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InternetI read somewhere that a person who has a positive restaurant experience is likely to tell three friends, but if he has a bad experience he’ll tell ten.

This year, Circuit City, a national electronics retailer, fired 3,400 of its highest-paid hourly workers so it could replace them with lower-paid employees. By doing so, it expects to reduce its costs by $110 million annually.

Since management had to know that letting go of its most experienced line-level employees – the ones who answer customer questions — would both damage morale and reduce the quality of customer service, it must have concluded that employee and customer satisfaction aren’t critical.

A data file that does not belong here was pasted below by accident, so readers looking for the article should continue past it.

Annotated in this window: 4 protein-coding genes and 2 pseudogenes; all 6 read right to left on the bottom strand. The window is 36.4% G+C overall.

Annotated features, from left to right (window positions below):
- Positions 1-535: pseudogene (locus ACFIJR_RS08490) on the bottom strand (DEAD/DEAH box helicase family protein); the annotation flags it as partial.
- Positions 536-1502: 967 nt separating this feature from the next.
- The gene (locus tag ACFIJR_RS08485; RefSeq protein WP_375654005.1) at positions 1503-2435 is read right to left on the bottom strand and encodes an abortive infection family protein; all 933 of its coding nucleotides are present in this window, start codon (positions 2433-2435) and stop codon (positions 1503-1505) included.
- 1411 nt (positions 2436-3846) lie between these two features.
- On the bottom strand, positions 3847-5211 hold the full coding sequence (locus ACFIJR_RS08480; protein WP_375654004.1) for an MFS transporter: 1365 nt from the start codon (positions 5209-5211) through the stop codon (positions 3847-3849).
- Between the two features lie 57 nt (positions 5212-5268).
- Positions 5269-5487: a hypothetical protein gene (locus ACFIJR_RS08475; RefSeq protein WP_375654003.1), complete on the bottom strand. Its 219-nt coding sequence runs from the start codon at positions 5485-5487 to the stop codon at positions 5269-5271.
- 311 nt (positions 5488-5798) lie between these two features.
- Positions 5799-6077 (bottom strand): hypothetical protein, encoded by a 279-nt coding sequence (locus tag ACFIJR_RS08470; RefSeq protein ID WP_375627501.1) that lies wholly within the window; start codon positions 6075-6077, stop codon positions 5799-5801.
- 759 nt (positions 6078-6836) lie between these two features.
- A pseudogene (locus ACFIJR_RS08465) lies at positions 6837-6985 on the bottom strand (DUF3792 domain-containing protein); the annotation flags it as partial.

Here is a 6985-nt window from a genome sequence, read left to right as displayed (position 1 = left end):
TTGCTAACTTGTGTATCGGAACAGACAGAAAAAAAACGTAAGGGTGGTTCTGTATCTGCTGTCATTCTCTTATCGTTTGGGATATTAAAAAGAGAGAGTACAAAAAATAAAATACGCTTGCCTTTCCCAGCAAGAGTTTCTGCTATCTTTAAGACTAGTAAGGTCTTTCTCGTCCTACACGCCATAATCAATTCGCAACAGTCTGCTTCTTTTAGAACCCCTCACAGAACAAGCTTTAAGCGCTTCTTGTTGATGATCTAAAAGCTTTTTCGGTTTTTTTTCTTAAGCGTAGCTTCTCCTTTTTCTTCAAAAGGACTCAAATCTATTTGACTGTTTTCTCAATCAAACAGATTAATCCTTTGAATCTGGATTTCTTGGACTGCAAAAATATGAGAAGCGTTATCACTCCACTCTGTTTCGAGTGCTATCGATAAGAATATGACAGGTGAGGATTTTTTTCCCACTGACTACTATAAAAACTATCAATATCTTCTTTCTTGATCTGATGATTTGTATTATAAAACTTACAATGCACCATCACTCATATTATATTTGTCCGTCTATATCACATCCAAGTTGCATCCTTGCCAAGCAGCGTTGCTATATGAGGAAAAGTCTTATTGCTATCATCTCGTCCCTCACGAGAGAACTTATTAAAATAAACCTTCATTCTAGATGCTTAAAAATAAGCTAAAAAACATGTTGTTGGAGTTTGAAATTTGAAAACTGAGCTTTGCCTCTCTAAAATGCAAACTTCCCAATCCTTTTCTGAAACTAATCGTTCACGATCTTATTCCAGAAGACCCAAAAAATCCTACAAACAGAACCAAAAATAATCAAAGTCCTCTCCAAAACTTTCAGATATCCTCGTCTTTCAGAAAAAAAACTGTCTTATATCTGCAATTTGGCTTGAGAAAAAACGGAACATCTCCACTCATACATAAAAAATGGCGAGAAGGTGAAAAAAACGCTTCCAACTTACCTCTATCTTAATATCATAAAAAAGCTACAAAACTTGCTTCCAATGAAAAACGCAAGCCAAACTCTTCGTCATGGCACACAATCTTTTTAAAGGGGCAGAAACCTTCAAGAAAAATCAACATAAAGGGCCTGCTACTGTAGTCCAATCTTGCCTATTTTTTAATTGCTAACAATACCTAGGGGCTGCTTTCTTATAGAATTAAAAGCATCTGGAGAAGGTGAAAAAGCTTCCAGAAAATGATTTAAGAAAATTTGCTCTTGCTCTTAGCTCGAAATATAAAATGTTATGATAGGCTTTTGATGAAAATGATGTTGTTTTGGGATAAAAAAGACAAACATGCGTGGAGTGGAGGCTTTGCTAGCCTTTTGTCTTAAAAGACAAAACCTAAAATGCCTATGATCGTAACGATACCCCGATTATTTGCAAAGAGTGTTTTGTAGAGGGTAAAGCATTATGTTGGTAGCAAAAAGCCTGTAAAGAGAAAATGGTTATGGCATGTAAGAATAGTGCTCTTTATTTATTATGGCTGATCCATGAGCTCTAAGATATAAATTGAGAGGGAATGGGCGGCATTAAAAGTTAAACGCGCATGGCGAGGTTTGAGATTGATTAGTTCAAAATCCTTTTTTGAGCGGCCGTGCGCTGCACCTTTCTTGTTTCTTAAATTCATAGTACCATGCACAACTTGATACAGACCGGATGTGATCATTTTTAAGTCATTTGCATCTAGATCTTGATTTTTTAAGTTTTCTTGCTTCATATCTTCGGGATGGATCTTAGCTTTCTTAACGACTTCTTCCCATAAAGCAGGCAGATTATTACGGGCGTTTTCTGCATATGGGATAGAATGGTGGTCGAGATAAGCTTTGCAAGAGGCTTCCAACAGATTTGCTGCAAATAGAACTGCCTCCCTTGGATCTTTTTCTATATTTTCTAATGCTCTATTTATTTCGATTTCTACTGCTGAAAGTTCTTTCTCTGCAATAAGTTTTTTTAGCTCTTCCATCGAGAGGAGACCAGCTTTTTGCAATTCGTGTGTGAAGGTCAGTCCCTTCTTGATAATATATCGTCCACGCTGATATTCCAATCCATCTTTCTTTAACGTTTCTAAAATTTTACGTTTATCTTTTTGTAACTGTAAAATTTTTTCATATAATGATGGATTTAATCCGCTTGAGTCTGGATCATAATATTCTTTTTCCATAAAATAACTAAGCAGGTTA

In the next eight months, its stock price dropped from $25 to $6. Sure, other factors were probably at work there, but cutting customer service is an irrational strategy, especially in a business where customers want and need help.

Home Depot made a similar decision to trim its workforce and replace full-time workers with part-timers. This year its stock price plummeted from $40 to $27.

The long-term costs of failing to invest whatever it takes to create a workforce capable of producing positive customer experiences will always exceed the short-term savings

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